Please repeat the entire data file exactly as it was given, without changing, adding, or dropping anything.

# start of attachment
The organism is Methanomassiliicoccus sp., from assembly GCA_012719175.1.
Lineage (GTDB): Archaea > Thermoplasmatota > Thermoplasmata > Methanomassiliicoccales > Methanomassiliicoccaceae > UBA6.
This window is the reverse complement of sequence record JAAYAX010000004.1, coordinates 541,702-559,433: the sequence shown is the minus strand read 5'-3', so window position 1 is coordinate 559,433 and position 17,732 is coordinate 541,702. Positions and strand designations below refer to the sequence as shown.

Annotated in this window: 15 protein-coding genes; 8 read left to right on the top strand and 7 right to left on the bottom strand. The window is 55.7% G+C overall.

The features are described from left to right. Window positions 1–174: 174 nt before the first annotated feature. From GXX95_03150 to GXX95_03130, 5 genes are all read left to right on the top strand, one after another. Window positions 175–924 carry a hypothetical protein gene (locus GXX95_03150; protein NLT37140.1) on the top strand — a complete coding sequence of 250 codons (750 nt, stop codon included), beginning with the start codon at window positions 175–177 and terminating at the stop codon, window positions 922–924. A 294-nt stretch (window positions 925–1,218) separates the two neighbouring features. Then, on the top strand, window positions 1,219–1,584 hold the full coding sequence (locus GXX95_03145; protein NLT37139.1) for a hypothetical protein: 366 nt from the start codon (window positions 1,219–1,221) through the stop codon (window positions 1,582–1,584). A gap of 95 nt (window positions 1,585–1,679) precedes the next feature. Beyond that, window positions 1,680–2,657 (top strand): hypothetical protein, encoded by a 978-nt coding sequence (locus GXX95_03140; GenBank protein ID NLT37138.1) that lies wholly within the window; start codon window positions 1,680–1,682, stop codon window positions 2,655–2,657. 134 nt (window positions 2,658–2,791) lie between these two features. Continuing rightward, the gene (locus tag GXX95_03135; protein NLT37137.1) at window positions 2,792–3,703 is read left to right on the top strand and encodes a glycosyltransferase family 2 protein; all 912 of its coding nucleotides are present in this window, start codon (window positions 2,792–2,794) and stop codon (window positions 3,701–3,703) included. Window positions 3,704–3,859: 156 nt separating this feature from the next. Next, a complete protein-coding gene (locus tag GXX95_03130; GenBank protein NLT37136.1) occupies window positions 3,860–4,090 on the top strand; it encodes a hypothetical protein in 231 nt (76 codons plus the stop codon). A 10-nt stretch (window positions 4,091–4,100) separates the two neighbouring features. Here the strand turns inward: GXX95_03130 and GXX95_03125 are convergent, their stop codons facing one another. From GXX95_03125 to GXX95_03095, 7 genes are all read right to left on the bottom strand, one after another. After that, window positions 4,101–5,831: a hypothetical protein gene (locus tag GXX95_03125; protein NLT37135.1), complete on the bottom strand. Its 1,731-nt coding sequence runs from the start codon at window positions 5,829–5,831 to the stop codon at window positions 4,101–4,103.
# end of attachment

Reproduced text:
The organism is Methanomassiliicoccus sp., from assembly GCA_012719175.1.
Lineage (GTDB): Archaea > Thermoplasmatota > Thermoplasmata > Methanomassiliicoccales > Methanomassiliicoccaceae > UBA6.
This window is the reverse complement of sequence record JAAYAX010000004.1, coordinates 541,702-559,433: the sequence shown is the minus strand read 5'-3', so window position 1 is coordinate 559,433 and position 17,732 is coordinate 541,702. Positions and strand designations below refer to the sequence as shown.

Annotated in this window: 15 protein-coding genes; 8 read left to right on the top strand and 7 right to left on the bottom strand. The window is 55.7% G+C overall.

The features are described from left to right. Window positions 1–174: 174 nt before the first annotated feature. From GXX95_03150 to GXX95_03130, 5 genes are all read left to right on the top strand, one after another. Window positions 175–924 carry a hypothetical protein gene (locus GXX95_03150; protein NLT37140.1) on the top strand — a complete coding sequence of 250 codons (750 nt, stop codon included), beginning with the start codon at window positions 175–177 and terminating at the stop codon, window positions 922–924. A 294-nt stretch (window positions 925–1,218) separates the two neighbouring features. Then, on the top strand, window positions 1,219–1,584 hold the full coding sequence (locus GXX95_03145; protein NLT37139.1) for a hypothetical protein: 366 nt from the start codon (window positions 1,219–1,221) through the stop codon (window positions 1,582–1,584). A gap of 95 nt (window positions 1,585–1,679) precedes the next feature. Beyond that, window positions 1,680–2,657 (top strand): hypothetical protein, encoded by a 978-nt coding sequence (locus GXX95_03140; GenBank protein ID NLT37138.1) that lies wholly within the window; start codon window positions 1,680–1,682, stop codon window positions 2,655–2,657. 134 nt (window positions 2,658–2,791) lie between these two features. Continuing rightward, the gene (locus tag GXX95_03135; protein NLT37137.1) at window positions 2,792–3,703 is read left to right on the top strand and encodes a glycosyltransferase family 2 protein; all 912 of its coding nucleotides are present in this window, start codon (window positions 2,792–2,794) and stop codon (window positions 3,701–3,703) included. Window positions 3,704–3,859: 156 nt separating this feature from the next. Next, a complete protein-coding gene (locus tag GXX95_03130; GenBank protein NLT37136.1) occupies window positions 3,860–4,090 on the top strand; it encodes a hypothetical protein in 231 nt (76 codons plus the stop codon). A 10-nt stretch (window positions 4,091–4,100) separates the two neighbouring features. Here the strand turns inward: GXX95_03130 and GXX95_03125 are convergent, their stop codons facing one another. From GXX95_03125 to GXX95_03095, 7 genes are all read right to left on the bottom strand, one after another. After that, window positions 4,101–5,831: a hypothetical protein gene (locus tag GXX95_03125; protein NLT37135.1), complete on the bottom strand. Its 1,731-nt coding sequence runs from the start codon at window positions 5,829–5,831 to the stop codon at window positions 4,101–4,103.